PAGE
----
In his recent Policy Wonk column (“Minority rule is not democracy”), Orlando Delogu doubled down on his partisan advocacy for trashing the Electoral College in favor of a nationwide popular vote for the U.S. presidency.
His arguments are based on the idea that “one person one vote” is the highest principle in all elections, which simply is not true. Supreme Court decisions have established it as a Constitutional principle only in federal and state elections for House seats. Weighing votes to preserve a small measure of equality among the states is expressly prescribed in the U.S. Constitution, and has never been challenged by the Supreme Court. Given that we are a federalist republic of states, the abiding principle is that the states choose the president in state-by-state elections, a distinctive difference from a national popular vote on the subject.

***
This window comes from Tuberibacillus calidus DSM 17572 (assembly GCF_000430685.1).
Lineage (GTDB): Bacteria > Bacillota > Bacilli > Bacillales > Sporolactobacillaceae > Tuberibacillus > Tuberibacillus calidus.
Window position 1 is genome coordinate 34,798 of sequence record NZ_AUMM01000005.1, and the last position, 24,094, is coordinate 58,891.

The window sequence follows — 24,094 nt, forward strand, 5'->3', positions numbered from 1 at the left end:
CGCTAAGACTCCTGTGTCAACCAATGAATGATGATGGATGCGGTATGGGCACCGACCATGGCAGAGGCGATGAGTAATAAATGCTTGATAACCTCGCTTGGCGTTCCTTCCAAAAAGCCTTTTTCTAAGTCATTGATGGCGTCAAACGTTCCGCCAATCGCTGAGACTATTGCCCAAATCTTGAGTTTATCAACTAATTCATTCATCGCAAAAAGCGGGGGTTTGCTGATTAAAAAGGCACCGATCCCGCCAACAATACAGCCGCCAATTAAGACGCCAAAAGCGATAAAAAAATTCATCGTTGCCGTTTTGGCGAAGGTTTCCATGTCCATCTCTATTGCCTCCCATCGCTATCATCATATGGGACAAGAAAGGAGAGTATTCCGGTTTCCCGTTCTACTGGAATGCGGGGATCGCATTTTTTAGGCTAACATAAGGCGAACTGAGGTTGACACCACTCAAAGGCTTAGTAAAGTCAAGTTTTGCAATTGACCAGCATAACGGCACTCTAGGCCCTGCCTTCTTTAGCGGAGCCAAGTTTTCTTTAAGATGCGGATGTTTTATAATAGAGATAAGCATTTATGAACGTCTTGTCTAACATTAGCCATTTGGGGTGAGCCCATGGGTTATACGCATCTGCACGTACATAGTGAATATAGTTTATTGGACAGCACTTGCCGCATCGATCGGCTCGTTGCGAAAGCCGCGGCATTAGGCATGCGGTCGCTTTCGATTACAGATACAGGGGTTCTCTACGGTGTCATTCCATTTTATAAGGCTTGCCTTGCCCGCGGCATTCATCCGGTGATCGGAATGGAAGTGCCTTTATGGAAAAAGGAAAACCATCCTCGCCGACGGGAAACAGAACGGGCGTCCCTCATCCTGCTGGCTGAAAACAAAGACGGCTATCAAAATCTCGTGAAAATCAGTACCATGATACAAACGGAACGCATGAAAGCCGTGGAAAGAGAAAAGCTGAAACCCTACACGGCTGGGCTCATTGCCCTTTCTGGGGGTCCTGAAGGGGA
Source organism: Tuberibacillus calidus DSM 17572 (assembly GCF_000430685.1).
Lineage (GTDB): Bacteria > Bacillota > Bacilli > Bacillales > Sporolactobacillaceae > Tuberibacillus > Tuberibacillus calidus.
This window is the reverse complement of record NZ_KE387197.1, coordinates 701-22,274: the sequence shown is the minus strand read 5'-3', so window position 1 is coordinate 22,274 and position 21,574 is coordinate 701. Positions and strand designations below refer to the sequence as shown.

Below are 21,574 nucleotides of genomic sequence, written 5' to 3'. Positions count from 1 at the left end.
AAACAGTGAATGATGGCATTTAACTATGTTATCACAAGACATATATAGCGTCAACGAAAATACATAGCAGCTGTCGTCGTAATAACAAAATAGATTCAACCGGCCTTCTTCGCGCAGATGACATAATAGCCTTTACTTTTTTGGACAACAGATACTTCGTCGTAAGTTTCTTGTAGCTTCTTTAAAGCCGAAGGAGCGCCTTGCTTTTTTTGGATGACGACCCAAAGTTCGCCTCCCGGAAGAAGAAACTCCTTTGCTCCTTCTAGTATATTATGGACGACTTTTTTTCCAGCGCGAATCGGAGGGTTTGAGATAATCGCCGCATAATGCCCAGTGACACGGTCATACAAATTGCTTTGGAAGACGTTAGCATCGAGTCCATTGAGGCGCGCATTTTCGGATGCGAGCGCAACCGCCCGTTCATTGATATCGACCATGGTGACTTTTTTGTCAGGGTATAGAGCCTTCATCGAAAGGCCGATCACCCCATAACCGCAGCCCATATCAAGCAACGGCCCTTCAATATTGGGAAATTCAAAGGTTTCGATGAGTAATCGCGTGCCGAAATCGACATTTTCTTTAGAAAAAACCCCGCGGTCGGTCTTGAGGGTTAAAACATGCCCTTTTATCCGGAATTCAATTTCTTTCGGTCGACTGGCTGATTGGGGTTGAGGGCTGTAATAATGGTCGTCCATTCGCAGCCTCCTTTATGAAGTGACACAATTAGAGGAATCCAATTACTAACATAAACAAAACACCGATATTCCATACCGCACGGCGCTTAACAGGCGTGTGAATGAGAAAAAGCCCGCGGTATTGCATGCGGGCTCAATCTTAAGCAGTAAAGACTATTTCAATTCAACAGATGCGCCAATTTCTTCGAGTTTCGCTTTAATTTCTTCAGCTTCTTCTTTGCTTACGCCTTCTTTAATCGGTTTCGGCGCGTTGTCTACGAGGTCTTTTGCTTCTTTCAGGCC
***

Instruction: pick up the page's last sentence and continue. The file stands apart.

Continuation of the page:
Our founders deliberately chose a republic over a direct democracy after studying history and finding that direct democracies are neither resilient, stable, nor durable. Their wisdom is borne out by the fact that the U.S. is the world champion in all three of these categories – to which you can add a long list of additional championship achievements.
In asserting that the Electoral College “compromises the legitimacy of our democracy,” Delogu is actually compromising his credentials as a lawyer. His real purpose is to arouse public support for “rigging the system” in the belief (possibly false) that it will favor the election of Democrat presidents.
Robert D. King